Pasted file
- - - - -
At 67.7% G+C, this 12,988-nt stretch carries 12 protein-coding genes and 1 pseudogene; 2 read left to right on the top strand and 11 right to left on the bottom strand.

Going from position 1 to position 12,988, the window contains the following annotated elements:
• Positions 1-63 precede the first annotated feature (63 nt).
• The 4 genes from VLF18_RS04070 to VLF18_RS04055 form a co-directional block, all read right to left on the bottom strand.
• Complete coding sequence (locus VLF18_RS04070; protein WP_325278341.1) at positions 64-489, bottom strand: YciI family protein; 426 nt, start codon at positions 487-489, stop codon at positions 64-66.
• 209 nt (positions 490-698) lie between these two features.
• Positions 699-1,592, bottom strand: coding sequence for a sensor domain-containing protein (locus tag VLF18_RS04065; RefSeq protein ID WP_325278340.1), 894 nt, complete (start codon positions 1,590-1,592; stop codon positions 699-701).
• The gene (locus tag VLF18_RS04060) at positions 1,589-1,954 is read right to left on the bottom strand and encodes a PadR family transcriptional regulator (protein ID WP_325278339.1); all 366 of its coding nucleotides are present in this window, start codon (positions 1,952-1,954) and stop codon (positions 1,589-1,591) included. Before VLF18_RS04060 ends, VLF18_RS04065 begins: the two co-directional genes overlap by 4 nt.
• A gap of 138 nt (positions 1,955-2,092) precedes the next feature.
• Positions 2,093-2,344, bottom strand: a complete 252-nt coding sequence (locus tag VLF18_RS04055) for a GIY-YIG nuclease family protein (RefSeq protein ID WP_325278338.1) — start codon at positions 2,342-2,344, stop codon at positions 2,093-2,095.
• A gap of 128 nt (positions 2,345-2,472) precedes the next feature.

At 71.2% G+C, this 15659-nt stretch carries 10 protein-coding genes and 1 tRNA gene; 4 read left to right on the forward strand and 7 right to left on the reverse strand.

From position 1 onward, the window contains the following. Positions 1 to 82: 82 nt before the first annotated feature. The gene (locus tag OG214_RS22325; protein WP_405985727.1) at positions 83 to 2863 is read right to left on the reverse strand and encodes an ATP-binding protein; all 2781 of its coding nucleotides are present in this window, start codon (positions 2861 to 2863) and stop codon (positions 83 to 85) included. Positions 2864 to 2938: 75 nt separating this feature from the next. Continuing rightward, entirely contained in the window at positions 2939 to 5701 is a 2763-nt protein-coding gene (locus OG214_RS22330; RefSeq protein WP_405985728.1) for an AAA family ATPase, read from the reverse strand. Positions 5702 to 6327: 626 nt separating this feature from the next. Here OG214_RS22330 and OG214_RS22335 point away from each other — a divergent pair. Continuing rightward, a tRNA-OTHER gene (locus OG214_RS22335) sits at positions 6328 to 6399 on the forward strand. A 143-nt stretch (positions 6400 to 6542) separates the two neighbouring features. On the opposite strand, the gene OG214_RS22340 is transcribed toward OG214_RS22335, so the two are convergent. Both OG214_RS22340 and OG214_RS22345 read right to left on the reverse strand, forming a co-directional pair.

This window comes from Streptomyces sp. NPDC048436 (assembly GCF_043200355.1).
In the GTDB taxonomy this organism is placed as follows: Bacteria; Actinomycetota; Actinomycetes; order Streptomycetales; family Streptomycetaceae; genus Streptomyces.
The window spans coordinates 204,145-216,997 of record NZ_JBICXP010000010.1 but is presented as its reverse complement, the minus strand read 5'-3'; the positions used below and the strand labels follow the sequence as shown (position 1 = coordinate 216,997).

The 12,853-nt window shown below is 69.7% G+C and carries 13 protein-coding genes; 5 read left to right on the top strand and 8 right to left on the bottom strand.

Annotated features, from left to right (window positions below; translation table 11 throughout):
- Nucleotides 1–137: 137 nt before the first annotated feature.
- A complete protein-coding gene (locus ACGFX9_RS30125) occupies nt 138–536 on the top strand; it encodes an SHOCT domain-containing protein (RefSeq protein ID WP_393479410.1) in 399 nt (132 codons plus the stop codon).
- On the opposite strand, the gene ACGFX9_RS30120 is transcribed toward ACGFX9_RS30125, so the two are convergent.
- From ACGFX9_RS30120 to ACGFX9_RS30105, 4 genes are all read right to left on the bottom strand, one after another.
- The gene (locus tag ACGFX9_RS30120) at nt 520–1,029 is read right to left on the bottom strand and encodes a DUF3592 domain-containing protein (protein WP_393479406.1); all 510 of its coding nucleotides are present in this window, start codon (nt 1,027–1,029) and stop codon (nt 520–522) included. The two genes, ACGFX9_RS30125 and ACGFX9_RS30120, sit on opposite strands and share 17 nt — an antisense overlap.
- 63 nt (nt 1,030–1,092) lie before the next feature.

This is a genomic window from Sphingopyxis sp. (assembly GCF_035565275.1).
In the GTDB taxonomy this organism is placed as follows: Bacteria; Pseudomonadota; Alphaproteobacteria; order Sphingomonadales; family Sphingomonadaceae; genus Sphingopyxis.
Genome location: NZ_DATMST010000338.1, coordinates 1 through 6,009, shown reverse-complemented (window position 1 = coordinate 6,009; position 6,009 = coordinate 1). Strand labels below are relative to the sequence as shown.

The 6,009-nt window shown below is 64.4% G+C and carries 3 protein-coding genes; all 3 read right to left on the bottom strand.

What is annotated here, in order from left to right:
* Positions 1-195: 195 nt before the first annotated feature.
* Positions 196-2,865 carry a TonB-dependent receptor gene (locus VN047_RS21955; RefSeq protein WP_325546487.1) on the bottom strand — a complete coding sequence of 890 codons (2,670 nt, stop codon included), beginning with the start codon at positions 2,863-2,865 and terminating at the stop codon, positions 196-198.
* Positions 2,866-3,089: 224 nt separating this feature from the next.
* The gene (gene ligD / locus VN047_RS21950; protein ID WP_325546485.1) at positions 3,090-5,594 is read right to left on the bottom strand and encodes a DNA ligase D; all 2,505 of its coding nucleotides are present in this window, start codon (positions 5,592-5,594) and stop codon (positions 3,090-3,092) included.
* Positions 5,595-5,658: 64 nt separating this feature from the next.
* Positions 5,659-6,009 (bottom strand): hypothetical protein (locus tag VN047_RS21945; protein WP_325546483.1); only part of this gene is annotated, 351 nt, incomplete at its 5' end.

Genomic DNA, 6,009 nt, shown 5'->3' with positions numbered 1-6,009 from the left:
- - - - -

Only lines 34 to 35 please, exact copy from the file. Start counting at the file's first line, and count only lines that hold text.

* Positions 5,595-5,658: 64 nt separating this feature from the next.
* Positions 5,659-6,009 (bottom strand): hypothetical protein (locus tag VN047_RS21945; protein WP_325546483.1); only part of this gene is annotated, 351 nt, incomplete at its 5' end.